Agriculture Experts Are Finding New Ways to Cultivate Lush Gardens in Big Cities
New research aims to help urban farmers sustain functioning gardens in any landscape—and turn these areas into resources for local residents.
There are so many ways that gardening can aid your health, from providing you with easy access to organic ingredients and stimulating physical exercise to an array of holistic mental benefits. For those living in large metropolitan cities, however, finding space to invest in a community garden can be hard-and even then, there's unique challenges in urban gardening and farming that rural residents don't have to deal with. But new research is underway to help create better guidelines and advice for those who wish to start a successful organic garden in any urban space, even if it's in the middle of a concrete jungle.
The American Society of Agronomy is highlighting researchers that are working to establish new guidelines for soil quality and maintenance in urban spaces, according to a ScienceDaily feature. Researchers, farmers, and community garden experts will soon present new findings that illustrates how urban soil-and, by extension, gardens themselves-could be a resource for human and environmental health.
"We can benefit from how we manage the environment," Jennifer Nicklay, one of the project's lead researchers, told ScienceDaily. "Clean water, clean air, and agriculture benefit us, our waterways, and wildlife. We put a value on crop yield, which is all well and good. But in urban [agriculture], we're in such proximity to other humans. The other benefits become really important to think of as a whole."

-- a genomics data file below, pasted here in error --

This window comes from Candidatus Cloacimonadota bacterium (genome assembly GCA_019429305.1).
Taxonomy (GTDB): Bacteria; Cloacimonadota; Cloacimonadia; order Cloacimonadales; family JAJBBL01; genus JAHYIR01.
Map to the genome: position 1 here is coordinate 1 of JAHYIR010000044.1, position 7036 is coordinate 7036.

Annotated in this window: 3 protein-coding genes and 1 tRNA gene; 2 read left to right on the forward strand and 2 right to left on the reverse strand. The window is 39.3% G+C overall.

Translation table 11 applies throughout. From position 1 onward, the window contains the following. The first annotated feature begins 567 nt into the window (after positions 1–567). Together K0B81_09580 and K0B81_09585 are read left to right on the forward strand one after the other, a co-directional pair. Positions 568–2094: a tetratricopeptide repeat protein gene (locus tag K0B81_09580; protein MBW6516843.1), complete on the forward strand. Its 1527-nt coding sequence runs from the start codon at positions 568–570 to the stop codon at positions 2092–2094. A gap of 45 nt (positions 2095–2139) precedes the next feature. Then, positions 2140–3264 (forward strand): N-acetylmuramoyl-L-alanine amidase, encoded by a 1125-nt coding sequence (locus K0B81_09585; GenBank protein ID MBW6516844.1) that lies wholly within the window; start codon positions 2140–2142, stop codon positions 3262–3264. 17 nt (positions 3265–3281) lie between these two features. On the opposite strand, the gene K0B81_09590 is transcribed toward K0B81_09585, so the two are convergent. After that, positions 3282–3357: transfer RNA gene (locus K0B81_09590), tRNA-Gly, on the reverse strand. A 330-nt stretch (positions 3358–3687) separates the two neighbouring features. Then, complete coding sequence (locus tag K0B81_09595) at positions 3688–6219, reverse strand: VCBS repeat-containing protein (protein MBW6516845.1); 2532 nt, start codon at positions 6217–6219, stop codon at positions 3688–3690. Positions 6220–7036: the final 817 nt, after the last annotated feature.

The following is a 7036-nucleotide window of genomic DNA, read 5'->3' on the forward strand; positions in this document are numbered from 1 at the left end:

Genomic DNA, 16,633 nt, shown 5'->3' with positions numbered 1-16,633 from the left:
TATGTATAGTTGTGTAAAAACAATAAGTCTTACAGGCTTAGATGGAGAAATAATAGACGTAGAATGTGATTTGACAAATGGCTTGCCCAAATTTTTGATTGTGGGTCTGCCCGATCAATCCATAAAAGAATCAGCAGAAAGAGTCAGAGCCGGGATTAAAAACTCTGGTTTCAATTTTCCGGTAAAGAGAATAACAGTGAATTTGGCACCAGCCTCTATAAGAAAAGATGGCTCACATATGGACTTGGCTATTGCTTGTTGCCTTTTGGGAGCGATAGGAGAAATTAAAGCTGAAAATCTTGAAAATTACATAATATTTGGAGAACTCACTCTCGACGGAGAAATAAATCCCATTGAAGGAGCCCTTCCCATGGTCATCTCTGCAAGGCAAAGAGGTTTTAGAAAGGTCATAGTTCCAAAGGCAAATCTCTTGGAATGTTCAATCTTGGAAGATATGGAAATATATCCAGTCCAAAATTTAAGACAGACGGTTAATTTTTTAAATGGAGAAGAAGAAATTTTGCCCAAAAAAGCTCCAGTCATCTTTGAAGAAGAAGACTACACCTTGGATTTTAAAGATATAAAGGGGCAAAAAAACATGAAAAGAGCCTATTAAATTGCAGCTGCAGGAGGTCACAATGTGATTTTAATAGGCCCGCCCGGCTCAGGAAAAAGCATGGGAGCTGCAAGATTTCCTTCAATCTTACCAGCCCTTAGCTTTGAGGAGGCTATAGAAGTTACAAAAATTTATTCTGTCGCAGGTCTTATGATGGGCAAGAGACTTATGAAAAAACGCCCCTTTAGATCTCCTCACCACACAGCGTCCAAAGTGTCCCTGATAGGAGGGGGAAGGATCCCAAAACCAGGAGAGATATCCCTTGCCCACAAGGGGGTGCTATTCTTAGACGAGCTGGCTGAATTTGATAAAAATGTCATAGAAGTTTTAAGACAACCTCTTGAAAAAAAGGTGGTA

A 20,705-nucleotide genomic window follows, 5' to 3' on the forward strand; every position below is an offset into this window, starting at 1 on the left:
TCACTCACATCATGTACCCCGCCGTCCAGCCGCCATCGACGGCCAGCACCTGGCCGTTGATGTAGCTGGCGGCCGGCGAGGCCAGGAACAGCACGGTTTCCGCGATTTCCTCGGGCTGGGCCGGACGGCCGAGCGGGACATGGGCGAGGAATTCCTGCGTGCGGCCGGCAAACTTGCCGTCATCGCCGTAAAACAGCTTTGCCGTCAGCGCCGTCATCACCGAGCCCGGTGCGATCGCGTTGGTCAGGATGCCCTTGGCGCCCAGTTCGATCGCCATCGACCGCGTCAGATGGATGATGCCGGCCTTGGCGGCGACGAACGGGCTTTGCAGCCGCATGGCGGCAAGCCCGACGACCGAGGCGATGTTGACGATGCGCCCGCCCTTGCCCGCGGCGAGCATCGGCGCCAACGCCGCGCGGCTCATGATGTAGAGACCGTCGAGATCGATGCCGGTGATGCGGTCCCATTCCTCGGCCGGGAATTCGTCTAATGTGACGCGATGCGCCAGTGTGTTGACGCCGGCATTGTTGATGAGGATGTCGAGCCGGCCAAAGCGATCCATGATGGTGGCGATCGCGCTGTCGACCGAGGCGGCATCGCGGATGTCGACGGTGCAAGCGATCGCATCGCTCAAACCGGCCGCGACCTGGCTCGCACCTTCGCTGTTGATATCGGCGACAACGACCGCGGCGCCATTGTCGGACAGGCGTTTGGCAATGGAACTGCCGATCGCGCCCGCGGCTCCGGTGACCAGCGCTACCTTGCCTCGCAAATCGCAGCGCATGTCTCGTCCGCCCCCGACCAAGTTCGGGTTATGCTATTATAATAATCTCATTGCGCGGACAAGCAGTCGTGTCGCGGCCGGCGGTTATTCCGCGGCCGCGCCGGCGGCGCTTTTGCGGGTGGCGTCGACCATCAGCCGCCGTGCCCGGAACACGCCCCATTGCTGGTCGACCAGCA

Nicklay, a doctoral student at the University of Minnesota, is working with colleagues from the University of St. Thomas and Hamline University in the Minneapolis area to pinpoint the benefits of urban soil for cityscapes everywhere. With the support of groups like Minnesota's Fresh Water Society, the team often faces the everyday challenges of creating garden and farm space in a city-leases on land often expire, city codes may change and prevent farmers from actually planting, or tax codes add strain to the garden's viability overall.
"When you don't know how long you'll be there, it's hard to invest in long-term solutions," Nicklay says. "All the growers value land tenure and land access."
Nicklay and her team are working to find ways to make "healthy" soil in any urban plot, meaning soil that's loose and able to support crop growth without being contaminated by chemical runoffs or affected by debris (like copper wires, for example). They're also hoping to create guidelines to enable urban gardeners to leave plots in better shape than they found them in.
A urban farm owned by the University of St. Thomas is the group's control-they're comparing soil and plant samples from urban green spaces in 20 different lab tests that often occur weekly. These test results, which include microbe and insect populations, water quality, soil fertility, and greenhouse gas levels, will indicate how the soil is improving over time.
"The University of St. Thomas farm allows us to scaffold the data," Nicklay explained. "We can control more variables, see patterns and put them into context. In the less-controlled scenarios of our four urban growers, we see the range of possibilities in the real world."
Nicklay and the team also work with gardeners outside the Minneapolis area to see how their processes affect gardens' success overall.
"When something hasn't gone well, they tell me. We're able to work through it," she says. "We're getting so much from the farmers. We want to give back and answer community questions. We make sure people know we're here and invested in their success."
Nicklay first presented this project at the Soil Science of America International Solis Meeting in January-research will continue this year and the team expects to publish their formal findings in 2020. "We can help researchers, growers, communities, and policymakers understand the potential impacts of urban agriculture at this larger scale," Nicklay said.